How successful was tonight’s Paddles ON! sale of digital art in London? On its face pretty good. Phillips sale totaled £83,500 ($113,636.83), exceeding their high estimate for the sale at £67,150 ($91,392.43). Dig a little deeper, though, and the results of the auction as a whole, which included 22 lots, suggest a still developing market: Five lots went unsold and four sold for under their estimates. Two unremarkable abstract panels that sold for as much as five times their estimate boosted the evenings sale numbers. Michael Staniak’s IMG_885, a monochrome painting made of casting compound and acrylic on board, brought in the most; it sold for £25,000, £20,250 over its £4,750 estimate. Trailing Staniak came Michael Manning’s Chinese Broccolini Torta, a pastel digital print on canvas which sold for £15,000, £10,000 over its £5,000 estimate.
It’s important to be cautious when evaluating the Paddles ON! sales figures, because if we don’t, we may miss what they tell us. A look at the names paired with the overall performance of Paddles ON! suggests that an auction may be a dangerous place for young artists to enter the market. Whereas the last auction included big names like Petra Cortright, Rafael Rozendaal, Mark Tribe, Kate Steciw, and Nicolas Sassoon, this version’s larger names were either making the type of work famed flipper Stefan Simchowitz and friends would buy (Michael Staniak, Michael Manning) or were mostly untested in the market (New Aesthetic proponent James Bridle, and GRL’s Evan Roth). Jonas Lund and Sara Ludy are arguably two exceptions to this, but only Lund’s work exceeded its estimate; it sold for £6,000, £4,000 over its £2,000 estimate. For all the press this auction did before it launched—they produced a video with Michael Manning, promoted relentlessly on Twitter, and even secured a feature on Artnet—it seemed to have little influence over a collector’s willingness to purchase an unknown commodity. If anything, Paddles ON! seemed to function as little more than an engine for artists already on the rise.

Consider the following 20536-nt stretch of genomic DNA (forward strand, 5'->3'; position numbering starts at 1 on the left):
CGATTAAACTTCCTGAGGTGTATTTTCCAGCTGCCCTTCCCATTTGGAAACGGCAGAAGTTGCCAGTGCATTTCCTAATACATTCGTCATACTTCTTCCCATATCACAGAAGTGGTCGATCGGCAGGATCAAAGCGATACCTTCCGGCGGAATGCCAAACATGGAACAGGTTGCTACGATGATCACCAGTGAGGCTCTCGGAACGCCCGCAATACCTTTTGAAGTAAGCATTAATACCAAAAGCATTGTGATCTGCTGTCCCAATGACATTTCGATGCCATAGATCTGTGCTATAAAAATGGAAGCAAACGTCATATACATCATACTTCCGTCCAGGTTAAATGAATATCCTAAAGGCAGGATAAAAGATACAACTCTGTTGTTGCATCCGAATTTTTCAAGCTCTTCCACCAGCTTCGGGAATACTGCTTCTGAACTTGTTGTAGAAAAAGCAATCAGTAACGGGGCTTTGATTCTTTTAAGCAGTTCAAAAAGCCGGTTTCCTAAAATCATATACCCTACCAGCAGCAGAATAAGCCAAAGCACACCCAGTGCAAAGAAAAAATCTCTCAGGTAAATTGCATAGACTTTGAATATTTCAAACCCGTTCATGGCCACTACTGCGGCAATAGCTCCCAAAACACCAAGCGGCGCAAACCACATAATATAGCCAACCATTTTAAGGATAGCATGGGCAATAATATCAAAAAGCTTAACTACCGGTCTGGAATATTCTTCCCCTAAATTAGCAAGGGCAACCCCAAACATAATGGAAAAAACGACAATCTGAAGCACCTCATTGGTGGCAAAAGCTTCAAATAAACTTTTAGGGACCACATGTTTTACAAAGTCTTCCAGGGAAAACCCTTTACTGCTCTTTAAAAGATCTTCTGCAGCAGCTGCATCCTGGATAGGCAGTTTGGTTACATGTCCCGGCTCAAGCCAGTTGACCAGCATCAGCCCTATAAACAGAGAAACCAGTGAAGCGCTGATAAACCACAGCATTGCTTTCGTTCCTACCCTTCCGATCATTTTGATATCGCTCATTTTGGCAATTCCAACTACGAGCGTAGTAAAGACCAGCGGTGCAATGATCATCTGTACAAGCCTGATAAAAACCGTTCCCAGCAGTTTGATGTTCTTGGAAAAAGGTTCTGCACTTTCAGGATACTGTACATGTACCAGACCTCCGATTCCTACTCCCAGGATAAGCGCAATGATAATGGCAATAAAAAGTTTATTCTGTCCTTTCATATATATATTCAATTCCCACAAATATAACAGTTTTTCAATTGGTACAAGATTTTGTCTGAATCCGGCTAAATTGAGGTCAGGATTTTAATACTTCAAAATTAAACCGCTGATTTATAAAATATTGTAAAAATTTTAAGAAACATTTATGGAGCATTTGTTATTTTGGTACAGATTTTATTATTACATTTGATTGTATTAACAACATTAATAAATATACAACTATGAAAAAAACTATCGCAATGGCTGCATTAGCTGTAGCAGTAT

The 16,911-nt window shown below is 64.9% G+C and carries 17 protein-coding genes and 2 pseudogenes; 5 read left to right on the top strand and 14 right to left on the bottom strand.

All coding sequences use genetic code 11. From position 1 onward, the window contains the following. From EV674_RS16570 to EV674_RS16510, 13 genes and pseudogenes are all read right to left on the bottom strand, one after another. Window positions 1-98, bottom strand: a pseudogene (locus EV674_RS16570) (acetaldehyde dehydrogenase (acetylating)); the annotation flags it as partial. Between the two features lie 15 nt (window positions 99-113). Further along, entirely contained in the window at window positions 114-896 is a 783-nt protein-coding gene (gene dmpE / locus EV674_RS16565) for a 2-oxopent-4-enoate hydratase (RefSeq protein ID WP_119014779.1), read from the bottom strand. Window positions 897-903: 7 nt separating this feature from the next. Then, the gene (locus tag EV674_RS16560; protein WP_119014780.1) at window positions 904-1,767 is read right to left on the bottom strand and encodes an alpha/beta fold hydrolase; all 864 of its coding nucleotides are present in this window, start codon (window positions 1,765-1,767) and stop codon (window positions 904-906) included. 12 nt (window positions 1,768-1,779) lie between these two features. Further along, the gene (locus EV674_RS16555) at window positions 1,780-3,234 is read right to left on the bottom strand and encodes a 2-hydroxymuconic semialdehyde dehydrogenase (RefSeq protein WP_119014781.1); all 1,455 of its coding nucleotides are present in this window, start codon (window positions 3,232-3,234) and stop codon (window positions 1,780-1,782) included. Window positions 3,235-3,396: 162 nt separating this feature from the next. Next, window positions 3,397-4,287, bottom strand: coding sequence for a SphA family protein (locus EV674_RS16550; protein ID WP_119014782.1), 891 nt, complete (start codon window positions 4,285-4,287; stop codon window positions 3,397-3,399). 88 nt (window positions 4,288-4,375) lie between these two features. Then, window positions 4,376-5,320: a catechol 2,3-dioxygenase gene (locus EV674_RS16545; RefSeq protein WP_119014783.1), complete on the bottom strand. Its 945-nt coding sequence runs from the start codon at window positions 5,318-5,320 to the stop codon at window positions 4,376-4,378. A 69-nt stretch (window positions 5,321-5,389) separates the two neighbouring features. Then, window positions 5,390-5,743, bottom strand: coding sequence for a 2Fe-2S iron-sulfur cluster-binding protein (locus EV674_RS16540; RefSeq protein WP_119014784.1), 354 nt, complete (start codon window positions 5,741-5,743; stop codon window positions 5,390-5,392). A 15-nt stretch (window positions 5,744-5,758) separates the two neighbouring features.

The auction also had little influence over better-known commodities. Harm van den Dorpel saw his piece go unsold, and he’s a respected artist who is represented by Wilkinson Gallery and has been shown at the New Museum, Museum of Modern Art, and MoMA PS1. A similar piece was shown at Higher Pictures earlier this year. The mobile made of hand cut PET-G may have been a hard sell to begin with—it’s a clear ball—but poor documentation didn’t help. A brief look at how the piece was documented on his site versus Paddle8 certainly suggests that a better quality photograph would have helped the sale.
Unfortunately, there’s no good way to spin problems like van den Dorpel’s unsold lot, though the hope may be that we can simply forget about it. After all, if total sale numbers are propped up to two lots by artists known to be favored by collectors of zombie abstraction, that may do a lot to obscure the core weaknesses of the auction itself. For younger, less established artists in the digital arts, this may mean they still require the kind of nurturing a gallery—not an auction—can offer. A full list of the results can be found on the Phillips website.